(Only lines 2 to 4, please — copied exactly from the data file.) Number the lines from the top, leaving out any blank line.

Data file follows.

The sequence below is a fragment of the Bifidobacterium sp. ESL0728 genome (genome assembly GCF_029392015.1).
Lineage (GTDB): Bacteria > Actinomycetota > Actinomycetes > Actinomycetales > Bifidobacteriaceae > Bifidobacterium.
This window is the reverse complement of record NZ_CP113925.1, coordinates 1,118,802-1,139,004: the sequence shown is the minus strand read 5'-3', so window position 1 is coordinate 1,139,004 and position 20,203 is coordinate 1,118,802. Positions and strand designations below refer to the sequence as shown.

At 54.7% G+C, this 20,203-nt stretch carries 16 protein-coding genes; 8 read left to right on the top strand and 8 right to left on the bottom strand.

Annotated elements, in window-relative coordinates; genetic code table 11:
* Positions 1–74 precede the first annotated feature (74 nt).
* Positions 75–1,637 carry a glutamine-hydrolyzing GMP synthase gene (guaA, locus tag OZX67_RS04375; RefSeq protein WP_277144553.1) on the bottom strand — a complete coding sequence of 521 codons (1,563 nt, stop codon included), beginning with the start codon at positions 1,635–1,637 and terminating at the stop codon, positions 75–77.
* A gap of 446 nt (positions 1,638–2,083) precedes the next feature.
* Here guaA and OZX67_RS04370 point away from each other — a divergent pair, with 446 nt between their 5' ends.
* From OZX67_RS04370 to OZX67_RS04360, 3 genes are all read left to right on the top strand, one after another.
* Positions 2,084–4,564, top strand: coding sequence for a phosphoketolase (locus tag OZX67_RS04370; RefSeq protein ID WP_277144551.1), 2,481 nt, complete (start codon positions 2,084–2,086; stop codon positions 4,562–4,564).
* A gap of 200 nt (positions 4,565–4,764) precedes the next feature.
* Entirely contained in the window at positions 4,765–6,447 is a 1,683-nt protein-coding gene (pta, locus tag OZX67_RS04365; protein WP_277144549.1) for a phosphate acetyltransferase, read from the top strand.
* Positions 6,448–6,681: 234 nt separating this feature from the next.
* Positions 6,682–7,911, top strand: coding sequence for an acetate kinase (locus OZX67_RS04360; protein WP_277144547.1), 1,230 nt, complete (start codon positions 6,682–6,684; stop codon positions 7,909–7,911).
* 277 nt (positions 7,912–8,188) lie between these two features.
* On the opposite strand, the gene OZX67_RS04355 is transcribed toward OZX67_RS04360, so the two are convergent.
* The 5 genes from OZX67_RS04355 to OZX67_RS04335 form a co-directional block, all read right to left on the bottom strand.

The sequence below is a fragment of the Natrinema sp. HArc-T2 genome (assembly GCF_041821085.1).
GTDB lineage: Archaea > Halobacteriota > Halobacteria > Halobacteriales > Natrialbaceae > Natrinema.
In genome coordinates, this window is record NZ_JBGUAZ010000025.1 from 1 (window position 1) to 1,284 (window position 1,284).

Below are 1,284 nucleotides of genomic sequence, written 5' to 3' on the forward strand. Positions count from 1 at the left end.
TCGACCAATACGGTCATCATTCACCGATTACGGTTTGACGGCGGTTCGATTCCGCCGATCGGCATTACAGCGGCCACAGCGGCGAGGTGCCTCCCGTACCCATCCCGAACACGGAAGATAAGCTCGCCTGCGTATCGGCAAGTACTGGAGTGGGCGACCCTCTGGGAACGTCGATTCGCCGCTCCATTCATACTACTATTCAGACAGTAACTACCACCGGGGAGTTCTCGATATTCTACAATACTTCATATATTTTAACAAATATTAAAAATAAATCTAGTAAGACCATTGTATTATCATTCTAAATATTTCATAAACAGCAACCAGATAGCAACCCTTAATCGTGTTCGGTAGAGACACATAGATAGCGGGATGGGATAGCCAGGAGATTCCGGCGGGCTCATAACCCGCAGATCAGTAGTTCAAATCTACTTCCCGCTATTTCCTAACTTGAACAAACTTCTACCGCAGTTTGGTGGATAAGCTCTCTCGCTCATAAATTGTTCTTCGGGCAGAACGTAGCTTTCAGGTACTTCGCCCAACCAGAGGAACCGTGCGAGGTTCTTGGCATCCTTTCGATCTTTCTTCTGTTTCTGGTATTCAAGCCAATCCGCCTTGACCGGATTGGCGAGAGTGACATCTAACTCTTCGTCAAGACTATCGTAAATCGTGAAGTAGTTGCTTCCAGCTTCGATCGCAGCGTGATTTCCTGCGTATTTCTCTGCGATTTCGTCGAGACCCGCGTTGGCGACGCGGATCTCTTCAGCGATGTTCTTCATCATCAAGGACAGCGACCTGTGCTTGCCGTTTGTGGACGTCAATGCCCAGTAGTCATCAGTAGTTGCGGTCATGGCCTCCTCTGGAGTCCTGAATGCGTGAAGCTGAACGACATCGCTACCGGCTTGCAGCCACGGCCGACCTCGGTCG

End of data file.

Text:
Lineage (GTDB): Bacteria > Actinomycetota > Actinomycetes > Actinomycetales > Bifidobacteriaceae > Bifidobacterium.
This window is the reverse complement of record NZ_CP113925.1, coordinates 1,118,802-1,139,004: the sequence shown is the minus strand read 5'-3', so window position 1 is coordinate 1,139,004 and position 20,203 is coordinate 1,118,802. Positions and strand designations below refer to the sequence as shown.

At 54.7% G+C, this 20,203-nt stretch carries 16 protein-coding genes; 8 read left to right on the top strand and 8 right to left on the bottom strand.